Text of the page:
After initially being unsure of the best platform on which to release Joe Danger,[26] the developers announced in March 2010 that they would be releasing the game only on Sony's PlayStation 3.[33] This decision enabled Hello to make use of Sony's "Publishing Fund", a scheme which offered advantageous financial terms in exchange for exclusivity.[33][34] Murray said that the PlayStation Network was the ideal place to release the game because it was the only way they could publish by themselves[29] and branded the Xbox Live Arcade platform a "slaughterhouse for small developers" due to poor sales figures for independent works.[35][36] Joe Danger was released on 8 June 2010 in the North American PlayStation Store, with a European release the following day.[3][4]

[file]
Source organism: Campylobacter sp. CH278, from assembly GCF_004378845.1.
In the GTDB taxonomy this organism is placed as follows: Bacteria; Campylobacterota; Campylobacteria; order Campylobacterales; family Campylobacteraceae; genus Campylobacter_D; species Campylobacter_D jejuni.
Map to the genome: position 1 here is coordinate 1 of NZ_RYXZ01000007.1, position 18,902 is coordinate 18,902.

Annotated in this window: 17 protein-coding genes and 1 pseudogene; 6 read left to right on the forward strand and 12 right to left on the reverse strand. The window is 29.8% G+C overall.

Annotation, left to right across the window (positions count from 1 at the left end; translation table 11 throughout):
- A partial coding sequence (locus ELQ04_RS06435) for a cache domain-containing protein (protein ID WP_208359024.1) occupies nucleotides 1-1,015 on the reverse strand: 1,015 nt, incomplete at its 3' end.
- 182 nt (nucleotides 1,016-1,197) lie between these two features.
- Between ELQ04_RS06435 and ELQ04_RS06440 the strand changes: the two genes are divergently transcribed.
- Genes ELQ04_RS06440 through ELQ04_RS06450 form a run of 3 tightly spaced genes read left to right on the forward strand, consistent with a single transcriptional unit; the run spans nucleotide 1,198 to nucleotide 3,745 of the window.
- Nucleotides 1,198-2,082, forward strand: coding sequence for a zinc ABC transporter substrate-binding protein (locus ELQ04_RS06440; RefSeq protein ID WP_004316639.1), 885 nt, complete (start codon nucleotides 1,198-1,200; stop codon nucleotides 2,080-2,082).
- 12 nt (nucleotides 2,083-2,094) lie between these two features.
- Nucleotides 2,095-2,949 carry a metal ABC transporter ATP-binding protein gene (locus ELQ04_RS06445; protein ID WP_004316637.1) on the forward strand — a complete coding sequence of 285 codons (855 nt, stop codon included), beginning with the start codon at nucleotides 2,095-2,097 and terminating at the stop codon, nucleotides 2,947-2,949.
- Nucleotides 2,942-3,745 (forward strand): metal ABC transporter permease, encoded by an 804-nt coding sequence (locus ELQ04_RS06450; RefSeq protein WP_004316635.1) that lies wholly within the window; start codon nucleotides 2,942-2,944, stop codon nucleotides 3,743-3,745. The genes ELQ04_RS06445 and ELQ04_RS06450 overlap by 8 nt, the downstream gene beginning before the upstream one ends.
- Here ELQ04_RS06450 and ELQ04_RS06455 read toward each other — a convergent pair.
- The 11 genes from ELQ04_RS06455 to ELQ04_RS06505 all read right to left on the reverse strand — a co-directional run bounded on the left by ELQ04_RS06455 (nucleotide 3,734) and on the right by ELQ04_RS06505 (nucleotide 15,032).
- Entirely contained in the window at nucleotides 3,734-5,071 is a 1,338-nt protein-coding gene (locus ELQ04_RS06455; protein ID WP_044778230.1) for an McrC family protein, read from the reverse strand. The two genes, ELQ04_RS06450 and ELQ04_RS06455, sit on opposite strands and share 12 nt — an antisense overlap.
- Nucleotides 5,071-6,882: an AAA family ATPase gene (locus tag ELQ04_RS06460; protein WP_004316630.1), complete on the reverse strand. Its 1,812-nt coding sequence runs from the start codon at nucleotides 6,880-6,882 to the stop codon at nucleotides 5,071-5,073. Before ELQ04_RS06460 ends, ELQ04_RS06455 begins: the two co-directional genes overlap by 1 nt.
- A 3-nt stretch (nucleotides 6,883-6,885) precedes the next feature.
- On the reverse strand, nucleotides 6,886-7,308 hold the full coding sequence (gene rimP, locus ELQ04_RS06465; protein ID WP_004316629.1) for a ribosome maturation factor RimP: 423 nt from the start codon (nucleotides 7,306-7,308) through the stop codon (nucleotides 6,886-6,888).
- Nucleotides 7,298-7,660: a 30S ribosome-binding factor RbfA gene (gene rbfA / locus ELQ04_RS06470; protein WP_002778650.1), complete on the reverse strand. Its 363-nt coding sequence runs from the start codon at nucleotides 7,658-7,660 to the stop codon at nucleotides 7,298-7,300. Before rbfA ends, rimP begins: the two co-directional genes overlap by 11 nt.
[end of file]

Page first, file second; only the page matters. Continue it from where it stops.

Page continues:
In October 2011, Eurogamer picked up on an Xbox Live Arcade listing for a Joe Danger: Special Edition on the Korea Media Rating Board.[37] The project was officially announced on 3 November;[38] a GameSpot-exclusive trailer was released the same day.[39] Murray said that the Special Edition will include new gameplay modes and characters; another new addition is the "Laboratory" mode, in which the player must complete unique "developer challenges".[2][40] The edition was released on 14 December 2011 and was exclusive to the Xbox 360.[2][41] Murray stood by his earlier statements criticising Microsoft's platform; he said, "Obviously a comment like that isn't meant exactly how it sounds. For probably a few years XBLA was basically the only show in town. If you managed to get your game on there it was almost a guarantee of success. I don't think that's the case now. That isn't Microsoft's fault, and it isn't developers' fault. It's just that a hundred games come out there a year, and of those maybe ten break through and make an impact. The rest don't."[42][43] He stressed the decision to port the game "made business sense", and that the team "jumped at the chance without even thinking about the economics of it".[44]